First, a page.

Protestors with hammers force evacuation of Glasgow factory 'making weapons for Israel'

Police criticised for response against group boasting of 'severe damage'


Extremist pro-Palestinian protestors this morning forced the evacuation of a factory in Glasgow they claim is producing weapons for the Israeli military.

Some wearing balaclavas and carrying hammers, the activists scaled the roof of the Thales factory.

The activists’ group, Palestine Action (PA), claimed the protest had caused “severe damage” – prompting critics to ask why the police had not taken stronger action.

Images posted by PA showed police officers climbing up a ladder by the side of the building as a protestor raised his finger in a victory sign, with a Palestinian flag draped below.

Their tweet boasted: “Police scale up the Glasgow factory in an attempt to stop ‘crime'. But there's no need; we're already on the job – we're smashing up Thales' death factory.”

The group claimed that their action had succeed in “forcing workers to evacuate, preventing site operations and striking at Thales through damaging site facilities”.

A press release by Palestine Action said: “A team of activists scaled the roof at dawn, and began causing severe damage to site facilities.”

Police Scotland responded by saying the force is a “rights-based organisation”, with a duty to “protect the rights of people who wish to peacefully protest”. 

Pro-Israel campaigners criticised the police for failing to take further action, saying “smashing up a factory” is “hardly a peaceful protest”.

Earlier this year the JC exposed Palestine Action’s planned campaign of destruction against Israeli-linked firms.

Palestine Action Scotland used Twitter to announce their rooftop protest at Thales, saying it is a "killer weapons factory, occupying a vital link in Israel’s military supply chain".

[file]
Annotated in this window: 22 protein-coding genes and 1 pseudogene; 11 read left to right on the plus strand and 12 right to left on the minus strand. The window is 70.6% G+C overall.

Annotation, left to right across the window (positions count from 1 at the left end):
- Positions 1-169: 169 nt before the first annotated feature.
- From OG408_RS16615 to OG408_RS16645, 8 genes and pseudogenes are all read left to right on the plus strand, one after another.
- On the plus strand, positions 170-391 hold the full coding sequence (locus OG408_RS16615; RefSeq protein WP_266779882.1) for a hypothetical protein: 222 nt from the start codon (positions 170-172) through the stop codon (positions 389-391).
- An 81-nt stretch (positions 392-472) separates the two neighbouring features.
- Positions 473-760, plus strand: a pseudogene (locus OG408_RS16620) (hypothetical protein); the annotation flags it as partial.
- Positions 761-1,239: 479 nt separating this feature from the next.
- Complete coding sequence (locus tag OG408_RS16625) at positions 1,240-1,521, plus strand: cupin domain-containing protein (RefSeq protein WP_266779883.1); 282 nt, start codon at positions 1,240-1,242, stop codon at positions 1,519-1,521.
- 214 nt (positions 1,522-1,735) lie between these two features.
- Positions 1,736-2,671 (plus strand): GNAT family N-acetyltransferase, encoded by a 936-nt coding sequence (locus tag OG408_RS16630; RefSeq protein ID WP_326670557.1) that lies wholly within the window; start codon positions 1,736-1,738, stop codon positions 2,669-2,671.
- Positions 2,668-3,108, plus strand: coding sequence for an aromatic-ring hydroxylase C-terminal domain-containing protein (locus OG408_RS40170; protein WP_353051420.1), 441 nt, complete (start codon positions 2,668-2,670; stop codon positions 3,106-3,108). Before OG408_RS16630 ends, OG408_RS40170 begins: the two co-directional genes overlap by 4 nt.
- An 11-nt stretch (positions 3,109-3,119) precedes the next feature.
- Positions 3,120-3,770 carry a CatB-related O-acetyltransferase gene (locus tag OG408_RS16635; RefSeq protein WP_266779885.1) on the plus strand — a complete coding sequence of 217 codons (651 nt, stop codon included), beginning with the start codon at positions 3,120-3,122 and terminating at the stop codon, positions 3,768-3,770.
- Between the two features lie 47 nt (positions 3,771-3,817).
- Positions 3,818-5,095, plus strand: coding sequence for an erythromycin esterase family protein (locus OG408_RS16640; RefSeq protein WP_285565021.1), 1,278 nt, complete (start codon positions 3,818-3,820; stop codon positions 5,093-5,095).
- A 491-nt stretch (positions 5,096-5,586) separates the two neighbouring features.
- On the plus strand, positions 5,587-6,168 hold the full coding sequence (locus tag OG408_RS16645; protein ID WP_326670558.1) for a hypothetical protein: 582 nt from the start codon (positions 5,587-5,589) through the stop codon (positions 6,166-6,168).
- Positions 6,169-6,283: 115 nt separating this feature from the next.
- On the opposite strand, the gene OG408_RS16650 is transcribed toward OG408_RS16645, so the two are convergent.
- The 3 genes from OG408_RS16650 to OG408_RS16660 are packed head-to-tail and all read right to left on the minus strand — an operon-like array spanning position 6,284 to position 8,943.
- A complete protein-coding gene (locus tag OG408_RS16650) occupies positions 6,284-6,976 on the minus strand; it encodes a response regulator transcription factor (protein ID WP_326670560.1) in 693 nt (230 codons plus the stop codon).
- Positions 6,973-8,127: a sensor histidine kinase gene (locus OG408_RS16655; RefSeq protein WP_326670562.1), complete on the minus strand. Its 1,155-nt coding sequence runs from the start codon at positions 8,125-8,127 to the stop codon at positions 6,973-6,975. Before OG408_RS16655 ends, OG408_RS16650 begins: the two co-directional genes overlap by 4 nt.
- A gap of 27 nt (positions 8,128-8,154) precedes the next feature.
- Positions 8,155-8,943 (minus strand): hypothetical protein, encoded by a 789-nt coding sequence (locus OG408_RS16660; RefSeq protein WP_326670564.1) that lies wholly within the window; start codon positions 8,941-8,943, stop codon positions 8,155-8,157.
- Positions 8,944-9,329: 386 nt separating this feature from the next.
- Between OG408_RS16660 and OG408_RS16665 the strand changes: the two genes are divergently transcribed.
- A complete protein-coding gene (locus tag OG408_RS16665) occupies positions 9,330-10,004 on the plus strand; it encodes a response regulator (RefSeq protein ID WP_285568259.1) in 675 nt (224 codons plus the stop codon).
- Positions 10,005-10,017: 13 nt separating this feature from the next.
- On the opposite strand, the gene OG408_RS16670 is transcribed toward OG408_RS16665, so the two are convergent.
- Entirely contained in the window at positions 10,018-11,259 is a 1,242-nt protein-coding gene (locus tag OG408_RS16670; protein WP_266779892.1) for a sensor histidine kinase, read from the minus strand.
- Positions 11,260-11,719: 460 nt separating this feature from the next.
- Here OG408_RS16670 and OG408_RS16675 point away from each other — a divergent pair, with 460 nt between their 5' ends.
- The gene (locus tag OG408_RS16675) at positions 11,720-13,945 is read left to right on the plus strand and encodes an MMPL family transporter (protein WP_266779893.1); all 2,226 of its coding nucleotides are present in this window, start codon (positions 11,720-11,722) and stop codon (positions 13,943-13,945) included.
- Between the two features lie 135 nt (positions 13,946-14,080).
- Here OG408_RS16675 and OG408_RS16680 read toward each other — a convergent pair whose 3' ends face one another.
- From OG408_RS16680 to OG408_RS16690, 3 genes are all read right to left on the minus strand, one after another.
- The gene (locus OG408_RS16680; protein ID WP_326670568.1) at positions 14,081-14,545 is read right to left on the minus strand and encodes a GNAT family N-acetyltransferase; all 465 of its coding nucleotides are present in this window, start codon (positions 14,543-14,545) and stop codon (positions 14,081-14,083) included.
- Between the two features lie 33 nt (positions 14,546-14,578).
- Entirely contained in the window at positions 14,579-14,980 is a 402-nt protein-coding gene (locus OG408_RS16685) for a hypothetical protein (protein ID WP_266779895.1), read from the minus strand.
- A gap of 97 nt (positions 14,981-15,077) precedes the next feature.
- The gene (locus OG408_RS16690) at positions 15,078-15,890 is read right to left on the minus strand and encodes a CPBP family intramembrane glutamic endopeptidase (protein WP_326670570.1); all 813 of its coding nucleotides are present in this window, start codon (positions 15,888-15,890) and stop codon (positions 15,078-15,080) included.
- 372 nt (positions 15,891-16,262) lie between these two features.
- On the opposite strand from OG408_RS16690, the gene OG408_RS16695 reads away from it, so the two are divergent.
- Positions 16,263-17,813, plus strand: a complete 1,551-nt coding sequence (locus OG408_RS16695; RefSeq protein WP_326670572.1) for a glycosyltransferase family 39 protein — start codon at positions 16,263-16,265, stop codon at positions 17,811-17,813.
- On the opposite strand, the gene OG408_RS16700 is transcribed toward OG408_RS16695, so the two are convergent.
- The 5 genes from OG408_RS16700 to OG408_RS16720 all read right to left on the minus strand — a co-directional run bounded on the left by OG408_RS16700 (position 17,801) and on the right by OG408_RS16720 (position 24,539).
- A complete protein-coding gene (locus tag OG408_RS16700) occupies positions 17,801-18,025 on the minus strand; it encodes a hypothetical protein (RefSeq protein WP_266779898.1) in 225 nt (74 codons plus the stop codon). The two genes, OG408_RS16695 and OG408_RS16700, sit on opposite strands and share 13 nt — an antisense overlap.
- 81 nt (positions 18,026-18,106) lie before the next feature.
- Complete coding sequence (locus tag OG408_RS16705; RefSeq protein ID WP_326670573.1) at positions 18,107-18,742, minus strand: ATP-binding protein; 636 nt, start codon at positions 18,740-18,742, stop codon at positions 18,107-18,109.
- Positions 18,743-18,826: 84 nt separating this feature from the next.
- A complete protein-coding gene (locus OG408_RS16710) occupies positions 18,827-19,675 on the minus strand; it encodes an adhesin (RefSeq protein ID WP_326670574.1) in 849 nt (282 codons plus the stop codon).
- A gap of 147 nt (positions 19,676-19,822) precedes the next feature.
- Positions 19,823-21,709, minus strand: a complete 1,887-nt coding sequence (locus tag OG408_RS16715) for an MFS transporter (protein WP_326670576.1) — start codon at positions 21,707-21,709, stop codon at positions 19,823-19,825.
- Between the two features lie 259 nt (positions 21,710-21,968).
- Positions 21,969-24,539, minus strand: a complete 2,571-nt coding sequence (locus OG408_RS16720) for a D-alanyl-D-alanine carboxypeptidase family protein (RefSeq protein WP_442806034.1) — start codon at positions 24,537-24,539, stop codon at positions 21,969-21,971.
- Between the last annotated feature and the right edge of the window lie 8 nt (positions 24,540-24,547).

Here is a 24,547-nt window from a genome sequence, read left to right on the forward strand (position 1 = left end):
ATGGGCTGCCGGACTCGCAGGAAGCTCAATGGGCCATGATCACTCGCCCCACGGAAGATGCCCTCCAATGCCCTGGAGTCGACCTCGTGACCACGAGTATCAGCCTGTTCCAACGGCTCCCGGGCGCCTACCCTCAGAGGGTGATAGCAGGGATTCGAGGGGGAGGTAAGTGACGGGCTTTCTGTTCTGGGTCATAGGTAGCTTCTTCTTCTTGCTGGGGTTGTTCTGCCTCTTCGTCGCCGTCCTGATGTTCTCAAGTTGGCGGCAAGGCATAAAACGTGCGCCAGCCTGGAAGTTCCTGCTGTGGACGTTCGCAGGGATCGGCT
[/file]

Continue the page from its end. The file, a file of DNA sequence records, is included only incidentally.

The group claimed: ”Thales is one of the world’s largest arms companies, producing military drones, armoured vehicles, missile systems and more.

“Amongst the assorted warfare-related hardware made by Thales, the Watchkeeper drone project stands out.

“The project seeks to further the policing and surveillance of captive populations belonging to the nations of Iraq, Palestine and Afghanistan.”

Among those drawn to the scene after protestors were seen on the site was Layla Khan, from Glasgow.

She said: “I think it’s really great that they are here and have shown the initiative to stop Thales doing what they do in Glasgow.

“We don’t agree with what they’re doing. It’s violence and we don’t want it here in the city. We want it gone.”

A Police Scotland spokesperson said: ”Police Scotland is a rights-based organisation that puts our values of integrity, fairness, respect and a commitment to upholding human rights at the heart of everything we do.

“We have a duty under the European Convention on Human Rights to protect the rights of people who wish to peacefully protest or counter protest balanced against the rights of the wider community.” 

UK Lawyers For Israel chief executive Jonathan Turner said: “Smashing up a factory causing severe damage is hardly a peaceful protest. The reported comment of Police Scotland is out of place.

“There are plenty of ways of freely expressing criticism of the company’s activities without committing criminal offences.

“As Lord Hoffmann - one of the most liberal senior judges in recent time - observed in the leading case, R v Jones, claims of justification must be considered it the context of a functioning democratic state in which legal disputes are peacefully submitted to the courts.

“We hope that the the offenders will be prosecuted and that the Courts will pass sentences that deter any further offences of this nature."

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